Ellis: Why do we need a separate category and not just call it misleading?
Keller: as a matter of trial strategy, you wouldn’t just rely on falsity by necessary implication.
Ellis: But isn’t that just misleading? When you get all the facts the ad claim doesn’t show what a consumer would think it shows.
Leighton: The key is the categories—an ambiguous claim can be misleading. A false by necessary implication claim is not ambiguous; we don’t need surveys to see whether the ambiguity is resolved by consumers one way or another. Important for preliminary injunctions.
Ellis: bad cases are less a failure of rules than a failure of advocacy.
Question for the panel:
Can you use a survey to rebut the argument that a claim is literally false (or false by necessary implication)? That is, could you use a survey to demonstrate that a claim has multiple possible interpretations? Some cases, like Mead Johnson, suggest that survey evidence is irrelevant if a court finds explicit falsity (or puffery), but is that kind of division really sustainable?
Use, Misuse, and Disregard of Evidence of Actual Confusion in Federal and State Regulatory Proceedings
Moderator: Robert M. Langer, Wiggin and Dana LLP, Hartford, CT
Speakers:Christopher A. Cole, Manatt Phelps & Phillips LLP, Washington, DC
In every litigated case, the parties disagree about whether the falsity is literal or only implicit. Huge disagreement among courts about what counts as literal (and what counts as an acceptable survey). Variations are accounted for by: (1) Quality of advocacy; (2) judge’s gut feeling about falsity; if the judge feels the ad is true, then s/he’ll find reasons to reject a survey and if the judge feels the ad is false s/he’ll find reasons to accept it. The problem is getting worse and not better. There’s also a trend to accept nontraditional evidence, like company’s internal brand tracking surveys, to prove takeaway by actual consumers—seem more credible than litigation-inspired surveys.
C. Lee Peeler, President & CEO, National Advertising Review Council, New York, NY
The Lanham Act lawyers have to eat and sleep copy testing to win claims; the FTC/NAD view copy testing very functionally, as do the states. Focus on the FTC: how it got to a good place of using copy testing. Variations from Lanham Act: FTC mission is protect the public in general. When he showed up at the FTC, the agency was light on the use of extrinsic evidence and there was a real push to use more of it.
Standard Oil case: put cars in a bag; one filled the bag up with dark exhaust and the other filled the bag up with less dark air. The FTC argued that this was an implicit representation that the air would be breathable; then-Judge Kennedy held that no reasonable consumer would think that on the record. That pushed the FTC towards extrinsic evidence.
Patricia A. Conners, Office of the Attorney General, State of Florida,
There’s substantial state by state variation, and the state courts as well as the staff may be unfamiliar with the law and the background for judging empirical evidence of consumer reaction. Florida law applies FTC standards to deciding when to use extrinic evidence, but in other states it’s not clear at all—some states just use “tendency or capacity to deceive” and others use likelihood. States as enforcers view themselves as arbiters, able to look at the ad and tell whether it’s deceptive even if the claim is implied. Survey evidence provided by targets of investigation will be listened too, but many of the states won’t give it great weight, especially if it seems biased in some way. Maryland: we don’t use that evidence because it’s not required under Md law, and it would add needless time and expense to the litigation and divert time and attention from the conduct at issue to the survey methodology.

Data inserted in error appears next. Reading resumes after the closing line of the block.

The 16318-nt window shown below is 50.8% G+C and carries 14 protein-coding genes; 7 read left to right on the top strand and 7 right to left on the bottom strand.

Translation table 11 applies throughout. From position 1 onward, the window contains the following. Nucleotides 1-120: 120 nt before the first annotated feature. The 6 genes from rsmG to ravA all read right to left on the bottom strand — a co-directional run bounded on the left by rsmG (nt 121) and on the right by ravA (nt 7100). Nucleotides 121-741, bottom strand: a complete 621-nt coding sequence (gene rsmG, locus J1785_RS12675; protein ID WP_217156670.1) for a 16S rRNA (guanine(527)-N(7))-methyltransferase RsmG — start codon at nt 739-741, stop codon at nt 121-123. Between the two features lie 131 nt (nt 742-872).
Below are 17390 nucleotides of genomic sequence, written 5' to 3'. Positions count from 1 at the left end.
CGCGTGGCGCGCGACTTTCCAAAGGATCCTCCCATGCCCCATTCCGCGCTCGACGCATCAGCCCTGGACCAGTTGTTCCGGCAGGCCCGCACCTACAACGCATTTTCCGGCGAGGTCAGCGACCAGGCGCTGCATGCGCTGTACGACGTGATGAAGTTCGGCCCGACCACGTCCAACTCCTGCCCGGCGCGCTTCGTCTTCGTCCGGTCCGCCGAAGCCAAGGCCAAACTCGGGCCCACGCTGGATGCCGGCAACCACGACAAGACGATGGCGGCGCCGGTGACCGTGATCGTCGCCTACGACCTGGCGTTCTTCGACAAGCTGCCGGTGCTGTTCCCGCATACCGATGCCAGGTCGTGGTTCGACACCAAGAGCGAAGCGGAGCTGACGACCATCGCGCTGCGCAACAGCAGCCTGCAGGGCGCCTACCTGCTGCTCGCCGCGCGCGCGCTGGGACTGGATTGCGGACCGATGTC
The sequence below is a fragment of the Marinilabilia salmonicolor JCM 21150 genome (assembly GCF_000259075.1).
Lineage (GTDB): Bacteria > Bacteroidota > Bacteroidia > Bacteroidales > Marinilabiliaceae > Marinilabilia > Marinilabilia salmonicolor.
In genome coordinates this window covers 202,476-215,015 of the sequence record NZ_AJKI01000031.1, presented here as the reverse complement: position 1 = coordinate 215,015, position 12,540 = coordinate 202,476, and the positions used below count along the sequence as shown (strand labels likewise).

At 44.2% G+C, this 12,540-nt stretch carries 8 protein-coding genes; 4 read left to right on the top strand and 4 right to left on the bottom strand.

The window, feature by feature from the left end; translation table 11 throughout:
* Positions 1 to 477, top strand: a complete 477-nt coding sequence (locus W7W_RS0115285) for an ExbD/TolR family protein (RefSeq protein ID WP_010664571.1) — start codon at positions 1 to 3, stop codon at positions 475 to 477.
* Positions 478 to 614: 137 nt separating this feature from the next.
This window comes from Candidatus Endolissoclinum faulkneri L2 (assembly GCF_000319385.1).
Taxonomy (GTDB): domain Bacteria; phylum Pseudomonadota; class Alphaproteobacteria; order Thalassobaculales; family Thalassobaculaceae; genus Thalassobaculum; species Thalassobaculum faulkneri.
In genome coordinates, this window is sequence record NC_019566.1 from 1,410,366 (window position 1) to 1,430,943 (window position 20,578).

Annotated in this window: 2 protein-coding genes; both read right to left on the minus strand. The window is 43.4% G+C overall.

Example from Pa. case involving prescription discount cards, marketed to seniors in particular ways. Pa. thought the defendant changed marketing to take advantage of the new Medicare benefit to appear government-sponsored. They pursued an administrative remedy; Prof. Mazis provided evidence for the defendant, indicating that an insignificant number of people were deceived. Pa. responded by challenging the survey; the court denied summary judgment to the state, and this was successful for defendant in shifting the focus to the survey away from the marketing materials.
Langer: Doesn’t recall many defendants coming in with surveys; perhaps because Ct., where he was working, was often going after low-hanging fruit.
How do you design a survey to prove the negative?
Cole: It’s tough. You need to ask enough questions to convince the factfinder that you’ve asked enough questions. Stopping at open-ended questions will often not be credible. You don’t want leading questions, and you don’t want to generate a bad result: questions have to be directed and it’s a real tightrope. A court is more likely to admit a survey and use its flaws to assess weight, rather than admissibility, whereas the NAD will quite often reject the survey in its entirety and rely on its own judgment. NAD is more focused on flaws, and he can’t think of a successful defense survey at the NAD that worked to rebut an allegation of implied falsity.
Next question: how do you code it? The other side will recode your answers. There are lots of risks in a defensive survey. Litigation tactic: piloting. Sometimes by the time the survey is produced you’re on your second or third expert.